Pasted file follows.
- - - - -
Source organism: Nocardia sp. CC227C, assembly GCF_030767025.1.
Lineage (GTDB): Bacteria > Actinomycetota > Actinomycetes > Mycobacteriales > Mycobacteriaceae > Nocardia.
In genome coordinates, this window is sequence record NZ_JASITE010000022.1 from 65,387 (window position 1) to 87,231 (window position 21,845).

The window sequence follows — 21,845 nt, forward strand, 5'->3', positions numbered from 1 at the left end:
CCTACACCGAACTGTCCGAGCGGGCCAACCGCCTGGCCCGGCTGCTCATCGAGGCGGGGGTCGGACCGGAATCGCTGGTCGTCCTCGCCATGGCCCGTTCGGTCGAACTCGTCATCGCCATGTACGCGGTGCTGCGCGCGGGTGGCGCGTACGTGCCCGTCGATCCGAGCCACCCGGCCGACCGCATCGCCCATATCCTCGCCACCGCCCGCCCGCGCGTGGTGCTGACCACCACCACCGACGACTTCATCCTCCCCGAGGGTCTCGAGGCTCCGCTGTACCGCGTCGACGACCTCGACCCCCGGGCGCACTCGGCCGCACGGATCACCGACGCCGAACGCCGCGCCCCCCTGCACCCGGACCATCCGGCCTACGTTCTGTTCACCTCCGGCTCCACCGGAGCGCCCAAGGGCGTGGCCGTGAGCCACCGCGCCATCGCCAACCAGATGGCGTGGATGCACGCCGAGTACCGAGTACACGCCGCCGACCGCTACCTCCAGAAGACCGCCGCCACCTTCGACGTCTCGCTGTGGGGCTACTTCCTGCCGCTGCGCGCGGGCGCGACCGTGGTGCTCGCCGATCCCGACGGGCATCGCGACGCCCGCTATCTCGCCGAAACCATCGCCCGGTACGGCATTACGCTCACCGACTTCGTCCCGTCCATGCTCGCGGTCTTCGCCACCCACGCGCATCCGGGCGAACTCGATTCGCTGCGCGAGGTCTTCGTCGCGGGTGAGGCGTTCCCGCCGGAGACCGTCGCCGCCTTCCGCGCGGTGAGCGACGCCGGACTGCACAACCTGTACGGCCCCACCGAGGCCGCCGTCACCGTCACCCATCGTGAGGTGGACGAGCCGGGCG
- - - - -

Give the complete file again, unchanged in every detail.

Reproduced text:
Source organism: Nocardia sp. CC227C, assembly GCF_030767025.1.
Lineage (GTDB): Bacteria > Actinomycetota > Actinomycetes > Mycobacteriales > Mycobacteriaceae > Nocardia.
In genome coordinates, this window is sequence record NZ_JASITE010000022.1 from 65,387 (window position 1) to 87,231 (window position 21,845).

The window sequence follows — 21,845 nt, forward strand, 5'->3', positions numbered from 1 at the left end:
CCTACACCGAACTGTCCGAGCGGGCCAACCGCCTGGCCCGGCTGCTCATCGAGGCGGGGGTCGGACCGGAATCGCTGGTCGTCCTCGCCATGGCCCGTTCGGTCGAACTCGTCATCGCCATGTACGCGGTGCTGCGCGCGGGTGGCGCGTACGTGCCCGTCGATCCGAGCCACCCGGCCGACCGCATCGCCCATATCCTCGCCACCGCCCGCCCGCGCGTGGTGCTGACCACCACCACCGACGACTTCATCCTCCCCGAGGGTCTCGAGGCTCCGCTGTACCGCGTCGACGACCTCGACCCCCGGGCGCACTCGGCCGCACGGATCACCGACGCCGAACGCCGCGCCCCCCTGCACCCGGACCATCCGGCCTACGTTCTGTTCACCTCCGGCTCCACCGGAGCGCCCAAGGGCGTGGCCGTGAGCCACCGCGCCATCGCCAACCAGATGGCGTGGATGCACGCCGAGTACCGAGTACACGCCGCCGACCGCTACCTCCAGAAGACCGCCGCCACCTTCGACGTCTCGCTGTGGGGCTACTTCCTGCCGCTGCGCGCGGGCGCGACCGTGGTGCTCGCCGATCCCGACGGGCATCGCGACGCCCGCTATCTCGCCGAAACCATCGCCCGGTACGGCATTACGCTCACCGACTTCGTCCCGTCCATGCTCGCGGTCTTCGCCACCCACGCGCATCCGGGCGAACTCGATTCGCTGCGCGAGGTCTTCGTCGCGGGTGAGGCGTTCCCGCCGGAGACCGTCGCCGCCTTCCGCGCGGTGAGCGACGCCGGACTGCACAACCTGTACGGCCCCACCGAGGCCGCCGTCACCGTCACCCATCGTGAGGTGGACGAGCCGGGCG